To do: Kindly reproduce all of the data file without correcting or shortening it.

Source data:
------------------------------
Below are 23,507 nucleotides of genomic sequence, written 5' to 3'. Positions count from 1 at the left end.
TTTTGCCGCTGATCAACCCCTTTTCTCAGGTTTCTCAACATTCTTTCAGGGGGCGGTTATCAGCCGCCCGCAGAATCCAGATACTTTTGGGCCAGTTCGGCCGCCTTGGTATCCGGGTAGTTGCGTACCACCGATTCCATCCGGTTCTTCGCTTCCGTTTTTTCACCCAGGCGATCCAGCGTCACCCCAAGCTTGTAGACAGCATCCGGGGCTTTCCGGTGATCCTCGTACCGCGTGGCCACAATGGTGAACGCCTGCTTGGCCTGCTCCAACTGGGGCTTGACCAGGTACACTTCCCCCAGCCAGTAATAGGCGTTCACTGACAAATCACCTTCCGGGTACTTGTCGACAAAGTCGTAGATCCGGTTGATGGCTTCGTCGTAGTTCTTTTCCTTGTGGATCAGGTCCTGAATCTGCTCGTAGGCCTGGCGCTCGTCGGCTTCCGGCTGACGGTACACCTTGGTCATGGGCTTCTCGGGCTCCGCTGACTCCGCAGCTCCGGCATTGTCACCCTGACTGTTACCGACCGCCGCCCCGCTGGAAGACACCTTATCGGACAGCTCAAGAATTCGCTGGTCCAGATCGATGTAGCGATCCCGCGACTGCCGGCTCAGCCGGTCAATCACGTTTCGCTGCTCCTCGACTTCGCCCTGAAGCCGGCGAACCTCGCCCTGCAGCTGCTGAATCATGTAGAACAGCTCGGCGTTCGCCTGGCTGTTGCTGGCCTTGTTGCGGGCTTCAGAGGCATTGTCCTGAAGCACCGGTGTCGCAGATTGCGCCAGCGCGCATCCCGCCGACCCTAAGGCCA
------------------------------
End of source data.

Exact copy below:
Below are 23,507 nucleotides of genomic sequence, written 5' to 3'. Positions count from 1 at the left end.
TTTTGCCGCTGATCAACCCCTTTTCTCAGGTTTCTCAACATTCTTTCAGGGGGCGGTTATCAGCCGCCCGCAGAATCCAGATACTTTTGGGCCAGTTCGGCCGCCTTGGTATCCGGGTAGTTGCGTACCACCGATTCCATCCGGTTCTTCGCTTCCGTTTTTTCACCCAGGCGATCCAGCGTCACCCCAAGCTTGTAGACAGCATCCGGGGCTTTCCGGTGATCCTCGTACCGCGTGGCCACAATGGTGAACGCCTGCTTGGCCTGCTCCAACTGGGGCTTGACCAGGTACACTTCCCCCAGCCAGTAATAGGCGTTCACTGACAAATCACCTTCCGGGTACTTGTCGACAAAGTCGTAGATCCGGTTGATGGCTTCGTCGTAGTTCTTTTCCTTGTGGATCAGGTCCTGAATCTGCTCGTAGGCCTGGCGCTCGTCGGCTTCCGGCTGACGGTACACCTTGGTCATGGGCTTCTCGGGCTCCGCTGACTCCGCAGCTCCGGCATTGTCACCCTGACTGTTACCGACCGCCGCCCCGCTGGAAGACACCTTATCGGACAGCTCAAGAATTCGCTGGTCCAGATCGATGTAGCGATCCCGCGACTGCCGGCTCAGCCGGTCAATCACGTTTCGCTGCTCCTCGACTTCGCCCTGAAGCCGGCGAACCTCGCCCTGCAGCTGCTGAATCATGTAGAACAGCTCGGCGTTCGCCTGGCTGTTGCTGGCCTTGTTGCGGGCTTCAGAGGCATTGTCCTGAAGCACCGGTGTCGCAGATTGCGCCAGCGCGCATCCCGCCGACCCTAAGGCCA